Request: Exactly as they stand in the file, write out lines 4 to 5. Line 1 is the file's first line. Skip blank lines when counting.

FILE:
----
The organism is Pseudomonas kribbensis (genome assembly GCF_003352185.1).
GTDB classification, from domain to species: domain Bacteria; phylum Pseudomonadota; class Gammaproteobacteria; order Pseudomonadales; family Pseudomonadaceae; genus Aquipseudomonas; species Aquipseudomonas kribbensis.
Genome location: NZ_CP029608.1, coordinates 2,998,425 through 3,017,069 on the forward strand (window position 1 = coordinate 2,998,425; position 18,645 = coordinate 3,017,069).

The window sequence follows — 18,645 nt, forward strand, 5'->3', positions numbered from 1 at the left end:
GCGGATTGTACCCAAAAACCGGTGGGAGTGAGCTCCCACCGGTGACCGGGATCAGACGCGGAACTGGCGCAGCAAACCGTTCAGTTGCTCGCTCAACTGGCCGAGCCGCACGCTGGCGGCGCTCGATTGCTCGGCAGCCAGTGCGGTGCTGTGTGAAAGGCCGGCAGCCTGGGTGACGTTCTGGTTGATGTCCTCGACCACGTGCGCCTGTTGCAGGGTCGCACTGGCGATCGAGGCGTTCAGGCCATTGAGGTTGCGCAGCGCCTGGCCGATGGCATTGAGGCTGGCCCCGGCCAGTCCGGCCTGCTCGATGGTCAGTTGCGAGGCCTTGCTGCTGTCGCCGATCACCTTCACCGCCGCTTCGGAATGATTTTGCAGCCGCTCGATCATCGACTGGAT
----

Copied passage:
The window sequence follows — 18,645 nt, forward strand, 5'->3', positions numbered from 1 at the left end:
GCGGATTGTACCCAAAAACCGGTGGGAGTGAGCTCCCACCGGTGACCGGGATCAGACGCGGAACTGGCGCAGCAAACCGTTCAGTTGCTCGCTCAACTGGCCGAGCCGCACGCTGGCGGCGCTCGATTGCTCGGCAGCCAGTGCGGTGCTGTGTGAAAGGCCGGCAGCCTGGGTGACGTTCTGGTTGATGTCCTCGACCACGTGCGCCTGTTGCAGGGTCGCACTGGCGATCGAGGCGTTCAGGCCATTGAGGTTGCGCAGCGCCTGGCCGATGGCATTGAGGCTGGCCCCGGCCAGTCCGGCCTGCTCGATGGTCAGTTGCGAGGCCTTGCTGCTGTCGCCGATCACCTTCACCGCCGCTTCGGAATGATTTTGCAGCCGCTCGATCATCGACTGGAT